Finding a Sailing Community – US Sailing

Patrick Burks is a sailor, race official, referee and coach – and a member of the LGBTQ+ community.

Burks first came out as gay in high school “because it was the best I could describe myself at the time,” Burks said. “Since then, I have discovered how complex sexuality and gender are, and I have a new language to talk about it.” Burks now also describes himself as non-binary using the pronouns He/Him or They/Them. “I try to focus on being myself. And if people dispute that, then that’s their problem.

When he entered the world of sailing, Burks did not often encounter overt discrimination; but once had an acquaintance who told him that it would be better if he never went out into the world of sailing.

“It was a sign that the sailing world was not a super open or welcoming place,” he said. “But that’s why the pride and awareness that I do is so important. I need to be visible so that other LGBTQ+ people in the sailing community have an example; someone to look up to.

Burks grew up around the water, sailing and motorboating the lakes and rivers around St. Louis, Missouri with their family. Burks was introduced to running at a small club in the St. Louis area while attending Webster University’s Conservatory of Theater Arts.

“I showed up one day to watch and take pictures, and I was walking around the boat park and someone said, ‘Hey, can you sail? “”, Did he declare. “From there, I dove head first.”

Burks took the newfound interest in New York, where he moved when he got his first job in the theater industry. He began sailing with the Manhattan Yacht Club after work, where he also became interested in managing yacht racing, eventually turning that interest into a career.

They now coach for the US Sailing Siebel Sailors program, teaching the next generation of more diverse sailors to sail, while doing their own sailing and officiating work.

It was in 2020, during the COVID pandemic, that Burks first started thinking seriously about LGBTQ+ activism in sailing by watching an American Sailing Starboard portal focused on diversity, equity and inclusion in sport. . It was after this, when he came across an article by Scuttlebutt Sailing about Rainbow Races, that Burks contacted founder Charles Szymanski.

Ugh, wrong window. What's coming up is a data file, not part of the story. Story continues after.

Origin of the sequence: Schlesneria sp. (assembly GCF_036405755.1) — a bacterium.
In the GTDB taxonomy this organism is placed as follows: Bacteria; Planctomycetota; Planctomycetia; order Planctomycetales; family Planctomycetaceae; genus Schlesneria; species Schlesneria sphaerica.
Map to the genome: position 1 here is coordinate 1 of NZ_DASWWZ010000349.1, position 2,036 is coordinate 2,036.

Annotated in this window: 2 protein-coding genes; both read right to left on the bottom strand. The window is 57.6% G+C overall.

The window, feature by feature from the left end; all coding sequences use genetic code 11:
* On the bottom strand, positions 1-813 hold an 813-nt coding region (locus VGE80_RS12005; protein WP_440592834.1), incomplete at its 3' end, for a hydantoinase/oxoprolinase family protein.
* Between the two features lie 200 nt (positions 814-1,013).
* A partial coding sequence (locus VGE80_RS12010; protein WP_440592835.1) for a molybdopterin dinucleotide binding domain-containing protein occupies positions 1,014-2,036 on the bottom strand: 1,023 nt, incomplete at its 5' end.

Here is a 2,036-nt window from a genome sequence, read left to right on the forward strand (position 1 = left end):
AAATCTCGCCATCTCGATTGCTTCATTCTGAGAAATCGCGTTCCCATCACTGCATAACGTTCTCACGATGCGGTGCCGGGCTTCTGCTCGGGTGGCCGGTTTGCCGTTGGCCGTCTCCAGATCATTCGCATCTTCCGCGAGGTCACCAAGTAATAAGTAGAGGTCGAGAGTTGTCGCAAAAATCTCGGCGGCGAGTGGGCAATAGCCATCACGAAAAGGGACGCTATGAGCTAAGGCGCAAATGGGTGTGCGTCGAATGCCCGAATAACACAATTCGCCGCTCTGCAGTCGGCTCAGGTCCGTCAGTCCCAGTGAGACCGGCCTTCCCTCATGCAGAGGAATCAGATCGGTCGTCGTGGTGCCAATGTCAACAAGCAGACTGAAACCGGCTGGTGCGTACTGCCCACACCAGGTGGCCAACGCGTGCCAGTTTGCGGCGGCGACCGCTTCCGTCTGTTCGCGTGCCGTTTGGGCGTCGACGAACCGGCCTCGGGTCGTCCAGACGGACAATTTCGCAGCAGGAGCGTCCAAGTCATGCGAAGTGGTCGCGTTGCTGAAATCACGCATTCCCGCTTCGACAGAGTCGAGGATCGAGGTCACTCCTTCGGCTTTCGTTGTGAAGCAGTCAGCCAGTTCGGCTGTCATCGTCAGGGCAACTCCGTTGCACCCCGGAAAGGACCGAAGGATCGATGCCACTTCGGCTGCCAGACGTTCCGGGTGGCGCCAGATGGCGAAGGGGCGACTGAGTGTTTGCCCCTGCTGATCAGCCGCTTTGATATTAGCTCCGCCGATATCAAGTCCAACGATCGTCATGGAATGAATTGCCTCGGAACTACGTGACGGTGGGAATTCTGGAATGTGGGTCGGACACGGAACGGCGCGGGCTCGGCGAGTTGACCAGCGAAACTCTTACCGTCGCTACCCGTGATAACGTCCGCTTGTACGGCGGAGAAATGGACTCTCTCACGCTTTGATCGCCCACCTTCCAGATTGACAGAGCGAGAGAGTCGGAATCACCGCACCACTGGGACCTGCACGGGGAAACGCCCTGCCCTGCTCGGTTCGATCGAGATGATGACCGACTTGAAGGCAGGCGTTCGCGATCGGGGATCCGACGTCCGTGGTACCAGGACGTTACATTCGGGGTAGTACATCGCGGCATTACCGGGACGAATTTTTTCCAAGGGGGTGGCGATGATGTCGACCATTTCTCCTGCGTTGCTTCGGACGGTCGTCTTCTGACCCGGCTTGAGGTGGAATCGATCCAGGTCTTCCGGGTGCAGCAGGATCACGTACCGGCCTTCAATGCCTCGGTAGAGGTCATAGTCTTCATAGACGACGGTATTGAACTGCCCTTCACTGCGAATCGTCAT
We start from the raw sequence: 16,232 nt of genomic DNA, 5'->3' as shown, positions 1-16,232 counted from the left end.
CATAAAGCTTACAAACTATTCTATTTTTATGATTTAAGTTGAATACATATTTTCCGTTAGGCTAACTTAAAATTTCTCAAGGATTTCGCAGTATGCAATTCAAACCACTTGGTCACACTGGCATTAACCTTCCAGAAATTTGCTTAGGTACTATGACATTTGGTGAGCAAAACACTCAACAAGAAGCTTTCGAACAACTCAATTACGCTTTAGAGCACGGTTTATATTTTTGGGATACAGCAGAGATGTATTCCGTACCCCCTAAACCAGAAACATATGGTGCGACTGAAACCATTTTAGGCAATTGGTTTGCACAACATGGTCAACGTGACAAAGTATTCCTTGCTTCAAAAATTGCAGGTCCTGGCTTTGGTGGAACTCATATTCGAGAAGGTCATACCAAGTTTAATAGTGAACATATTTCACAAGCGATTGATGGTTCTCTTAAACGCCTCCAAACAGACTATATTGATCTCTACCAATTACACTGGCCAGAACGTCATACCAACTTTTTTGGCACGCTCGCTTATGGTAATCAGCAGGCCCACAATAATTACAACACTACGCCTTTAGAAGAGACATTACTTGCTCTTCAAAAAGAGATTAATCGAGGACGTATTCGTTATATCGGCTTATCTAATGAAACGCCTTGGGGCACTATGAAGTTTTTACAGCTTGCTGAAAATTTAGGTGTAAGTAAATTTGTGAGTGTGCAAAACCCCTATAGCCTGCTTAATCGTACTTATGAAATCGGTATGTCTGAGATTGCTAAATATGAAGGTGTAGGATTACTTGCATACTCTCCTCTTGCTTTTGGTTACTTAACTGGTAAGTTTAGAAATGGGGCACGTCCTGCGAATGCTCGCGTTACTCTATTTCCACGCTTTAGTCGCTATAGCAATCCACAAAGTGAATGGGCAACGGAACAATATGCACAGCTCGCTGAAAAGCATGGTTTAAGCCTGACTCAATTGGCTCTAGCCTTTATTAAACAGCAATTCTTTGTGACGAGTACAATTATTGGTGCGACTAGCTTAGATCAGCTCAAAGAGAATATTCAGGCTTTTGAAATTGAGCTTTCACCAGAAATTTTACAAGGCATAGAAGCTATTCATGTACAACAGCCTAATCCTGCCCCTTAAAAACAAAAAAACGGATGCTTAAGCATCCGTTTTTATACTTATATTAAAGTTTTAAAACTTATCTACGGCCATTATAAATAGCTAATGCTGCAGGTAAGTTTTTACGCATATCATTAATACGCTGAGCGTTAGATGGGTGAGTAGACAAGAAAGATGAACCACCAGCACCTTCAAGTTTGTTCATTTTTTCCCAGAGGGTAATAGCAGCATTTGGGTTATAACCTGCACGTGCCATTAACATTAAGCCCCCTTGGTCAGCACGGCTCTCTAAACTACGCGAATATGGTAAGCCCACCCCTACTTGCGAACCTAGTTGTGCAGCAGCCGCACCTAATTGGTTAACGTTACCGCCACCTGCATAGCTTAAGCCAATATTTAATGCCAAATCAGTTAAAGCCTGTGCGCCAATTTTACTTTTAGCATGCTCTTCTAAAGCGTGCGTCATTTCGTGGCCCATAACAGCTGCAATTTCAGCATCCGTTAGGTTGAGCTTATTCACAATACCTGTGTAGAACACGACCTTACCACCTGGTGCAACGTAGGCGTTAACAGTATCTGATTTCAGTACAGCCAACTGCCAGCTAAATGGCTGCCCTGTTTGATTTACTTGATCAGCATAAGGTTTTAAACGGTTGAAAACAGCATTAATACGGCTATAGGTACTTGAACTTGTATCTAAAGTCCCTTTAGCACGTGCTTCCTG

“I reached out and said, ‘How can I help?’ said Burks. “I believe sailing is at a point where we need to change the stereotype of the exclusive sport, because we can’t afford to turn anyone away. The LGBTQ+ community in particular is a part that hasn’t always been embraced in many of these circles, but it’s a demographic that often offers some of the resources needed to get into a sport like sailing.

Rainbow Races started in 2019 as the Pride Regatta in the Chicago area. In an effort to bring his love of sailing to the LGBTQ+ community, founder Chris Szymanski started the nonprofit to run LGBTQ+-specific sailing events and educational classes.

As well as hosting a number of Pride sailing events, Rainbow Races has challenged itself to create the first-ever LGBTQ+ sailing school. With a donated 30-foot keelboat, the organization plans to hold Learn-to-Sail courses and Basic US Sailing Keelboat courses with certifications for community members and allies.

“Looking to the future, as long as we have success with this, we hope to expand to have multiple boats in different ports in Chicago and expand the lineup to include racing and coastal cruising,” Burks said.

Besides access to safe spaces like the one provided by Rainbow Races, in Burks, one of the biggest challenges facing the LGBTQ+ community in sailing is a lack of awareness and education. Taking the time to learn about things like gender identity and pronouns can make a big difference.

“The system we live in was designed for straight white cisgender men. Not being all of those things means you have a longer way to go to get to their starting line. I strive to use my privilege of being born white and being a male assigned at birth to help those who have not reached the starting line and beyond. I challenge everyone reading this to keep this in mind in your sailing community and in your life to do something to help – even in the smallest of ways,” Burks said. “If someone corrects you on a pronoun, make the effort to learn and try not to make the same mistake again.”

Overall, Burks said, “Just treat us like people – we’re just sailors, we’re just people who want to get out and enjoy their time on the water like everyone else.”

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